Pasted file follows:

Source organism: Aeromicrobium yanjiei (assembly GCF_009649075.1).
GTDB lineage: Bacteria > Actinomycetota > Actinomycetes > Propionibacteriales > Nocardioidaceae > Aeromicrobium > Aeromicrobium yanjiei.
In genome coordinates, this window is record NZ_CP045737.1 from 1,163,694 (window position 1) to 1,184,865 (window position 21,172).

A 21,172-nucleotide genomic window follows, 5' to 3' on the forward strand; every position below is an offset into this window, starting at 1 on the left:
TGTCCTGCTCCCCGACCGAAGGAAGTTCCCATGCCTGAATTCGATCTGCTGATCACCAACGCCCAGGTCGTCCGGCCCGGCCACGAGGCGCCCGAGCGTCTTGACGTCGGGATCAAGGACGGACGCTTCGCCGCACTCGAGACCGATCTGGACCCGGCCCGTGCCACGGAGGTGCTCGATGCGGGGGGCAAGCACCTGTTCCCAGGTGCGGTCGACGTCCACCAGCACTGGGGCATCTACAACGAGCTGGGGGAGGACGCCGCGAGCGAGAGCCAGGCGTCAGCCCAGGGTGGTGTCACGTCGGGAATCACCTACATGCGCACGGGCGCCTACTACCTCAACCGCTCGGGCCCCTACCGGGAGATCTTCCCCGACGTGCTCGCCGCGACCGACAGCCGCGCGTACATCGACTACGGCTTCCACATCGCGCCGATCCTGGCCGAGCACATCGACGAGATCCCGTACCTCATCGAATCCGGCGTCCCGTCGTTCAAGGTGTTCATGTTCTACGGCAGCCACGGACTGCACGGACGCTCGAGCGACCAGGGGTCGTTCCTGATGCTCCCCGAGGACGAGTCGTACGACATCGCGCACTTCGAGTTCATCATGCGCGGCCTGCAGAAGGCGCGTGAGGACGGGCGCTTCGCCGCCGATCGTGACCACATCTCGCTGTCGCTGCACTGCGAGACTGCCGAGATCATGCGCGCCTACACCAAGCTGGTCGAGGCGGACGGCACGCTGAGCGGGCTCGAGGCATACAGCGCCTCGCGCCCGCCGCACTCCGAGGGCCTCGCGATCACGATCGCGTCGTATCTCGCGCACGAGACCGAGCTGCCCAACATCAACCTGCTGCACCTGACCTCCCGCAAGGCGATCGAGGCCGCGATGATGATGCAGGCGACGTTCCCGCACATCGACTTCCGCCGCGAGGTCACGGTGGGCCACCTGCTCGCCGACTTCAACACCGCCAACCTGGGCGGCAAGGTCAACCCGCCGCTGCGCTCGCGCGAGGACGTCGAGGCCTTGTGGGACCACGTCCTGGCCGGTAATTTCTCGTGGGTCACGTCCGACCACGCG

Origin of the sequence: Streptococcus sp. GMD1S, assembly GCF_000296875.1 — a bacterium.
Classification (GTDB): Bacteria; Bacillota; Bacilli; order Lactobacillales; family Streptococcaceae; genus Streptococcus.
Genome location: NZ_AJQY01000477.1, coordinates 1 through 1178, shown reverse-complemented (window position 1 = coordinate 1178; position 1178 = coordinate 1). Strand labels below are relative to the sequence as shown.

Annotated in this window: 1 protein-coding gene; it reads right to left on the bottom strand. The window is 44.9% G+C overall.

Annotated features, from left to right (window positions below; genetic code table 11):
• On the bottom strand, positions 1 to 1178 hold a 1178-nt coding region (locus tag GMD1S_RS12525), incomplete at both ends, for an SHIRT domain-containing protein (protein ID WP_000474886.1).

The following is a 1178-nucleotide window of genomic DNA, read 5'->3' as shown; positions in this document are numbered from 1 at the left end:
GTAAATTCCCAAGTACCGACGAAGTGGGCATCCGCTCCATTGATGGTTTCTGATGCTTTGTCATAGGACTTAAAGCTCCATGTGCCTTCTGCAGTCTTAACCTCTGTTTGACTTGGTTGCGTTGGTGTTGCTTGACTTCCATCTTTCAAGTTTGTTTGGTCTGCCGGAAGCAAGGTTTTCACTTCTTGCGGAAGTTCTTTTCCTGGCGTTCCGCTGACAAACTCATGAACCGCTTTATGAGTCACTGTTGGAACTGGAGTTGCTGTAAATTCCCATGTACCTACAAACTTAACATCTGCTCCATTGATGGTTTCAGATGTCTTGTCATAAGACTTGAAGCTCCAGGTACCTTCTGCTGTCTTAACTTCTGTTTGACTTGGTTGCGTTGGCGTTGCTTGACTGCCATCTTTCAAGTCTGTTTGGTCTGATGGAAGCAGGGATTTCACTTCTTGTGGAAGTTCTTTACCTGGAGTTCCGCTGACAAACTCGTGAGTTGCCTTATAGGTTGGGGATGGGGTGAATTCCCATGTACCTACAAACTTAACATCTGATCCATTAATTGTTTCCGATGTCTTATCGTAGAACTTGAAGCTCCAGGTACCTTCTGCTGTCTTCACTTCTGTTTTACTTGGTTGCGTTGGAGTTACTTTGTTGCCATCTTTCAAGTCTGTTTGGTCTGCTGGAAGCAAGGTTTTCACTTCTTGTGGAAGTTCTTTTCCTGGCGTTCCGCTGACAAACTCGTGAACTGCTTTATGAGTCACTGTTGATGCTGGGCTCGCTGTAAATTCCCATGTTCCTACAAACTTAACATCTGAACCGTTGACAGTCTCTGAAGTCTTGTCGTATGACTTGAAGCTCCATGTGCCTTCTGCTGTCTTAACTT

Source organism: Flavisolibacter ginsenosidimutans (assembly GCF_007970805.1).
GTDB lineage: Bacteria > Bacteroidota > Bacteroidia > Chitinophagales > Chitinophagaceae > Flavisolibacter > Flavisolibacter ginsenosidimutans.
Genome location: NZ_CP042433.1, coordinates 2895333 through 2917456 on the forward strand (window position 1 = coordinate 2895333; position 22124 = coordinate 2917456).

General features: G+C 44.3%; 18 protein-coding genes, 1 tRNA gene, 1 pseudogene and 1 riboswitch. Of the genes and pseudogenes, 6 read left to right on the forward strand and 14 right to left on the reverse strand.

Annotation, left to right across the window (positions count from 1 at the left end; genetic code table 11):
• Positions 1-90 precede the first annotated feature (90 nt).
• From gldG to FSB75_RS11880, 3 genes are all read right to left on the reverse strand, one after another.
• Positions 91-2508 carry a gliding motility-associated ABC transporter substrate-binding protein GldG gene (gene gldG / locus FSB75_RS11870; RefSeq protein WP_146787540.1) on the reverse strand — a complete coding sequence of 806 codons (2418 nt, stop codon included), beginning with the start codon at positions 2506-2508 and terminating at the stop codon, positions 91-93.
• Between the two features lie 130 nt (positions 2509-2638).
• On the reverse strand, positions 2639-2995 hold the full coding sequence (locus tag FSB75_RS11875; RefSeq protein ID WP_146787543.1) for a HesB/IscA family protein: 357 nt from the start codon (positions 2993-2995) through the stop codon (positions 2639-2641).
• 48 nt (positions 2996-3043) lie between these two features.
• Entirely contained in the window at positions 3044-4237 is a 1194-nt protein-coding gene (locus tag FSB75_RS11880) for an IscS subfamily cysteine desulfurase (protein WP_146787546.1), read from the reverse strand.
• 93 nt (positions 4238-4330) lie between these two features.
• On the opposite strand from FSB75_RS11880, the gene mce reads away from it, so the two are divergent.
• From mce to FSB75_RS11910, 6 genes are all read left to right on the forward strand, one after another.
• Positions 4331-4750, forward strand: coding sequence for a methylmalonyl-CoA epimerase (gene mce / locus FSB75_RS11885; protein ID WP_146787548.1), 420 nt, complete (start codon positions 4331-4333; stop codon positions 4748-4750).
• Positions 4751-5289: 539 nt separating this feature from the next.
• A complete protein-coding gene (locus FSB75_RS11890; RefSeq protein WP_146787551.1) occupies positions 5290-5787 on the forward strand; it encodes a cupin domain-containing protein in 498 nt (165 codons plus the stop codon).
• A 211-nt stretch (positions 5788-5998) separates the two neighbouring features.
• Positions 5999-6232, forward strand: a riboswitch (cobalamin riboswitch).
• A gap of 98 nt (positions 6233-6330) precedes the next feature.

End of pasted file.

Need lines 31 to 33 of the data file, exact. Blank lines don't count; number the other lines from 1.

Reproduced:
• A complete protein-coding gene (locus FSB75_RS11890; RefSeq protein WP_146787551.1) occupies positions 5290-5787 on the forward strand; it encodes a cupin domain-containing protein in 498 nt (165 codons plus the stop codon).
• A 211-nt stretch (positions 5788-5998) separates the two neighbouring features.
• Positions 5999-6232, forward strand: a riboswitch (cobalamin riboswitch).